EIS’s for regulations can be expensive. Yet it seems like sometimes it’s useful. A concerned citizen might ask, “is there some interagency (say CEQ) guideline as when to do such an investment?” or “is it an artifact of case law and different for each kind of action by each kind of agency?” Sort of a patchwork quilt of court rulings?
My instinct based on common sense would go something like, roadless regulations might make sense to do because there is something that can be projected and analyzed (well, more or less, guessed at, what you might have done, but now won’t do). Planning regulation not so much. Yet the Forest Service spend megabucks analyzing the 2008 and 2012 planning rules. Meanwhile, the EPA “forest” roads regulation has no EIS.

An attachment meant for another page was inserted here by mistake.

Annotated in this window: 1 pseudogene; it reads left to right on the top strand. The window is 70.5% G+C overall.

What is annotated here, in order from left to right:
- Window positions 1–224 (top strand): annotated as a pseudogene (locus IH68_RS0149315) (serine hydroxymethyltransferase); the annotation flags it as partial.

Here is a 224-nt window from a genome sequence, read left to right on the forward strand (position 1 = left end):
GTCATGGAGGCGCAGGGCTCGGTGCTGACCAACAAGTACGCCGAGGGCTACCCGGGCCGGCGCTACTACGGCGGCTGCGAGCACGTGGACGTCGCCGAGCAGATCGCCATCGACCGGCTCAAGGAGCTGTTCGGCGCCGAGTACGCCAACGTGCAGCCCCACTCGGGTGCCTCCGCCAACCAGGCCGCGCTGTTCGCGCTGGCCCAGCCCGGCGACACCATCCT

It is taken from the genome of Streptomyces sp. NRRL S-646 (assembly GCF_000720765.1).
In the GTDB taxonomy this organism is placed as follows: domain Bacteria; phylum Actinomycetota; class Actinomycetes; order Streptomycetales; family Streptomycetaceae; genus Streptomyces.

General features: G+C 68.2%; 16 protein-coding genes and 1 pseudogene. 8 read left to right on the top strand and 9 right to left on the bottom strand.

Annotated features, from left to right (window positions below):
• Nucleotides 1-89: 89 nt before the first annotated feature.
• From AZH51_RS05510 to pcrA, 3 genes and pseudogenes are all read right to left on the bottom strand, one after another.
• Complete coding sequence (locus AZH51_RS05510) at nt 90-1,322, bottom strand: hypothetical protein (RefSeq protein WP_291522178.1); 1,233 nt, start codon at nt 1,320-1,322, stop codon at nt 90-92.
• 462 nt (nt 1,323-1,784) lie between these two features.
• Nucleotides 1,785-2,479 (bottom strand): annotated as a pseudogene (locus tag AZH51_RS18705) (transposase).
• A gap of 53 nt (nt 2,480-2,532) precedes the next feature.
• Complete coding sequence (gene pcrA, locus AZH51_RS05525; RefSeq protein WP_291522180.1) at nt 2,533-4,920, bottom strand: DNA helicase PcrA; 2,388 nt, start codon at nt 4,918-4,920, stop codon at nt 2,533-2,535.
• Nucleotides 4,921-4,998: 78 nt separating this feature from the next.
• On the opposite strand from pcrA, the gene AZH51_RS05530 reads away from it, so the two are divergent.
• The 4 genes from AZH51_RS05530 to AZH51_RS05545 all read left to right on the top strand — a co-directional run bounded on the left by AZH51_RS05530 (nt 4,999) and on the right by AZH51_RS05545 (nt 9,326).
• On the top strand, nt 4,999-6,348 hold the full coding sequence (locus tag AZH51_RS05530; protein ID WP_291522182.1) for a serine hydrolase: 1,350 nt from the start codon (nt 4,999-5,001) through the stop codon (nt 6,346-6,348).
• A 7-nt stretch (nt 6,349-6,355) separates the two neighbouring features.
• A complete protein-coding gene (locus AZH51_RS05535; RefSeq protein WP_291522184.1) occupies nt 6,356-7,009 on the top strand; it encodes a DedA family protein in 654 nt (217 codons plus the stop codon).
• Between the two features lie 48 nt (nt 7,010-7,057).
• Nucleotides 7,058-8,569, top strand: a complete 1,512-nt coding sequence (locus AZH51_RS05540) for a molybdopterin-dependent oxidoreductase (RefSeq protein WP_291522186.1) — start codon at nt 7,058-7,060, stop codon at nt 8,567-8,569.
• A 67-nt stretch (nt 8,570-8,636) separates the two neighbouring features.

It appears to me that the Planning Rule, is an outlier then. My memory is fading for some of these things, but I think the FS was required to do one as an outcome of a court case. I did find this letter under scoping comments for an EIS for the 2005 Rule, which said it was Citizens for Better Forestry et al. v. USDA.
Can you think of other examples? What would be your “common sense” approach?